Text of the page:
catmguy445
December 26, 2010, 11:53
Mark,

Thanks for the heads-up on the Timney triggers. I haven't had any problems with the one I have (so far), but I did have to take a few thousandths off the bottom of the factory trigger housing before the Timney would fit in place properly. So I definitely understand what you mean about the variances in Ruger trigger housings. I think there's most likely a pretty healthy amount of variance in ALL the parts of a 10/22, as far as that goes.

Timber Wolf
January 04, 2011, 16:24
Thanks for the replies guys. I will probably buy the parts and try my hand at tuning the trigger on one of my 10/22s but my 10/22 projects have been temporarily kicked to the curb (back of the rack) by my new honey. It is a sweet H&R M12 I was finally able to pry away from my Bud. He will not hardly miss it as he still has a Winchester 52 and a 75 and a Remington 37! I wanted the H&R because my first and most prized gun was/is a H&R Reg’lar Model 365 single shot .22. I may never shoot the M12 as well as I shot the 365 back when I was young and had sharp eyesight but I will still have fun. Damn this M12 is a HEAVY beast! I am getting sights back on it as it had no front sight and I am looking for a hand stop and front swivel to go with the old Freeland sling I recently picked up. I am having too much fun playing with these .22 rifles. And shooting them is cheap too!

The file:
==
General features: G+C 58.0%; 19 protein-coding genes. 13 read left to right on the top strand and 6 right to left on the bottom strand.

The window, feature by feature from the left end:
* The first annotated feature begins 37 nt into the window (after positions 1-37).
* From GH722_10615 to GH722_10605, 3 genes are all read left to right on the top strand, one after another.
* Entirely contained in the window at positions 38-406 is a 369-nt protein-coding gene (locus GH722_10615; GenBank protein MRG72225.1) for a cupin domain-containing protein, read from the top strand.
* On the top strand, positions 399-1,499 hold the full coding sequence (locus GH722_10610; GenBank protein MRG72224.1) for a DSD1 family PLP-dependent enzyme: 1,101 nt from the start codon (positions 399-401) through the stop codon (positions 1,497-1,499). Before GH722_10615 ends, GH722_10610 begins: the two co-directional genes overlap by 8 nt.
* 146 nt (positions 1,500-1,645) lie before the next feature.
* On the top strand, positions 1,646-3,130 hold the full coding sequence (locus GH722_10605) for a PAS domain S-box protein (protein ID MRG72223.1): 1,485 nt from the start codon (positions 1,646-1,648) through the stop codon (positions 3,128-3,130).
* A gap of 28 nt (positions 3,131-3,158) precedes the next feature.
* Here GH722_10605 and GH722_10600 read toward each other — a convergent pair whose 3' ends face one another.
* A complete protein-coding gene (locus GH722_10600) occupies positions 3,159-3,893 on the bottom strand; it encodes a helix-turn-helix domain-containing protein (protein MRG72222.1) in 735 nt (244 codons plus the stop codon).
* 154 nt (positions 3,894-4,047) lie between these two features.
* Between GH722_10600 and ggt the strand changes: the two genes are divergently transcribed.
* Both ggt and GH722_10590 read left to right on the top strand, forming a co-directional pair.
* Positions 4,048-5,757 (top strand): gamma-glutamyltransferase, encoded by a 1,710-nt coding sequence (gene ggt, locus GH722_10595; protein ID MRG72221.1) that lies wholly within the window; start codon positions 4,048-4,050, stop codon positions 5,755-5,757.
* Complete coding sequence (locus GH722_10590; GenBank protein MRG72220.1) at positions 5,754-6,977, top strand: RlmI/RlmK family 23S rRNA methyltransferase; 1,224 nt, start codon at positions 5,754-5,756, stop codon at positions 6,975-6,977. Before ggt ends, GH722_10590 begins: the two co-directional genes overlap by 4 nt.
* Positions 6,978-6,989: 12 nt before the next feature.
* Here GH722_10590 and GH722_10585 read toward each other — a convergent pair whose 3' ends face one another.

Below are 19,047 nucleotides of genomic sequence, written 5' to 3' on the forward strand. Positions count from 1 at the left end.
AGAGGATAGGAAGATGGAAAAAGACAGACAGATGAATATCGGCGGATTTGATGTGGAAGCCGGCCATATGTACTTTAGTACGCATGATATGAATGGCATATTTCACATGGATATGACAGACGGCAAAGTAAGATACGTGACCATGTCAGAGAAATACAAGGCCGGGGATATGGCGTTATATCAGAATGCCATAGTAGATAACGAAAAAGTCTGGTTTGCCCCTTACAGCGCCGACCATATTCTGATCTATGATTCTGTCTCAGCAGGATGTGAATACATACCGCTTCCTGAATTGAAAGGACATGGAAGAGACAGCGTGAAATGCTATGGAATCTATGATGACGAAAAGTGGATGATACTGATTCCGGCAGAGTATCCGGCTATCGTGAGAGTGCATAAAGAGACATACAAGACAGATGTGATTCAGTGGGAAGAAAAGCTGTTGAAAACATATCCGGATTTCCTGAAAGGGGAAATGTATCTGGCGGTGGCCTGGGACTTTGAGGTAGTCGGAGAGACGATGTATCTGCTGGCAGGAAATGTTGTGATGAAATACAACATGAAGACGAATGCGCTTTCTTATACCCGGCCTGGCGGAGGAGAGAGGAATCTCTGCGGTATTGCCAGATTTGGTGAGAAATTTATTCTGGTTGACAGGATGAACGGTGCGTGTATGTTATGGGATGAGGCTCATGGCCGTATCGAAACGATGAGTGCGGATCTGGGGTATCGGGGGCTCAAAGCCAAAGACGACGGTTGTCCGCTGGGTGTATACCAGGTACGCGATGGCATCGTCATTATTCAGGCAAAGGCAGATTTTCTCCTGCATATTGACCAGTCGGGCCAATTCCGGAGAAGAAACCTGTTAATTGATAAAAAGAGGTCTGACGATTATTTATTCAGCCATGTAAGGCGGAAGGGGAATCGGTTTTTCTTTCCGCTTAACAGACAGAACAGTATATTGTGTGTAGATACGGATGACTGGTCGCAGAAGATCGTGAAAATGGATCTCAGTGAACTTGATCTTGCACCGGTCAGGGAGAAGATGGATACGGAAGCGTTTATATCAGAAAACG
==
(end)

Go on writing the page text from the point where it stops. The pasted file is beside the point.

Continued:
snowhawk jockey
January 04, 2011, 18:55
It is a 10-22... drop in trigger kits are for "tuners" with turnbolts.
Go the WECSOG way:
I am doing the second or third, rimfirecentral.com "JB Weld trigger job", with acceptable results. Cheap, easy, not match grade but a big improvement on the stock parts function. I'll look for the tutorial and post a link when I find it.

edit:
http://www.rimfirecentral.com/forums/showthread.php?t=251087

This one doesn't show the JB on the sides of the sear/disconnect to take up the lateral slop. Doing the sides is a bit more intensive with saran wrap and what not to keep the sear/disconnect clean during application.